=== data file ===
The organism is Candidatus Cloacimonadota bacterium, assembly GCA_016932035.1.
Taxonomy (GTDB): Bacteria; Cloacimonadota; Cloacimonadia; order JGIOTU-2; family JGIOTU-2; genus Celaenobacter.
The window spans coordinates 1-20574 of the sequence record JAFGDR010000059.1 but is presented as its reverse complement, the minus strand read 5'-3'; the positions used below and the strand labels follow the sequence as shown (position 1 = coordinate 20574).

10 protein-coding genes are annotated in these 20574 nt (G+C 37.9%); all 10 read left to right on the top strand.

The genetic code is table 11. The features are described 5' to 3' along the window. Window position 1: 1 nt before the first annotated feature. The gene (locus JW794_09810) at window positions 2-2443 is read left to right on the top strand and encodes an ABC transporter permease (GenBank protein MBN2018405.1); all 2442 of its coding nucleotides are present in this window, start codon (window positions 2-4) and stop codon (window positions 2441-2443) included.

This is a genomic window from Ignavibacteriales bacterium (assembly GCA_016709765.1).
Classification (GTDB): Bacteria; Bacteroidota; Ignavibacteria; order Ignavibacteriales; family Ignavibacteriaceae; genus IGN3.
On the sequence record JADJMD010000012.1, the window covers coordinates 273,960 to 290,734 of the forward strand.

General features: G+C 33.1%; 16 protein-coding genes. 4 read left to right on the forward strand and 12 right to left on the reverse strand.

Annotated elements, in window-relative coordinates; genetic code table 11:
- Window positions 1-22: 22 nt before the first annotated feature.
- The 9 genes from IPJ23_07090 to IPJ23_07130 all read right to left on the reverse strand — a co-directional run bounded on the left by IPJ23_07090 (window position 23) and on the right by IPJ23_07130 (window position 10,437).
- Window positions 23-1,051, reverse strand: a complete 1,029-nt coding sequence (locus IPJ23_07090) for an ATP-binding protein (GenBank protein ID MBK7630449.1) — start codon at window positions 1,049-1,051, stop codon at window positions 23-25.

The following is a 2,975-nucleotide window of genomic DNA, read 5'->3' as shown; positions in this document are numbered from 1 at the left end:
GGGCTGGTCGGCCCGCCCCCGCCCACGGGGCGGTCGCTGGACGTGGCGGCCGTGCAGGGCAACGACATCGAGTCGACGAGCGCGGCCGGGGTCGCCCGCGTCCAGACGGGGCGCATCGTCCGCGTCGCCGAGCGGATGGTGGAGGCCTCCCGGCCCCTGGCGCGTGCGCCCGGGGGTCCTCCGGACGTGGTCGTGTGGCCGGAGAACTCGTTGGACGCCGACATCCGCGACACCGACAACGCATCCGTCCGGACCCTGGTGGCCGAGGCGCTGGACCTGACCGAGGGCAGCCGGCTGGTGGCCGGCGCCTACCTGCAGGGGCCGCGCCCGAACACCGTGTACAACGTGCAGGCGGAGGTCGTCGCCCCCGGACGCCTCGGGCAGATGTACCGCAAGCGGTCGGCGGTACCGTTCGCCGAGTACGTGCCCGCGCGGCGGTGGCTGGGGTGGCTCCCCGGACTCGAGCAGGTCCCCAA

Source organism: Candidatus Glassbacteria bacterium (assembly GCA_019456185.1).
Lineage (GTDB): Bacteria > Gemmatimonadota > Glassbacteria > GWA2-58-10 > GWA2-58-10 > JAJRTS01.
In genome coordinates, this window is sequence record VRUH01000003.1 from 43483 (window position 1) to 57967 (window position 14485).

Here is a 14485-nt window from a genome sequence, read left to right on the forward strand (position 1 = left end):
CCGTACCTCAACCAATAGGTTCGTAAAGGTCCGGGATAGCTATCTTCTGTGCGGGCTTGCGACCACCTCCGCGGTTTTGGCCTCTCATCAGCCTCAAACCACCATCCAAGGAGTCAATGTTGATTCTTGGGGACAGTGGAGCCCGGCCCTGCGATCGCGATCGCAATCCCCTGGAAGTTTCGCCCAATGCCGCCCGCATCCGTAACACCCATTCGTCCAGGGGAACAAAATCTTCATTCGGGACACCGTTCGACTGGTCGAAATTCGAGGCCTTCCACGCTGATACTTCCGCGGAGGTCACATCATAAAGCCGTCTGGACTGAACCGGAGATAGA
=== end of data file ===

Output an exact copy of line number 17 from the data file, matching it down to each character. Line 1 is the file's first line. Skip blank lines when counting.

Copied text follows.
Lineage (GTDB): Bacteria > Gemmatimonadota > Glassbacteria > GWA2-58-10 > GWA2-58-10 > JAJRTS01.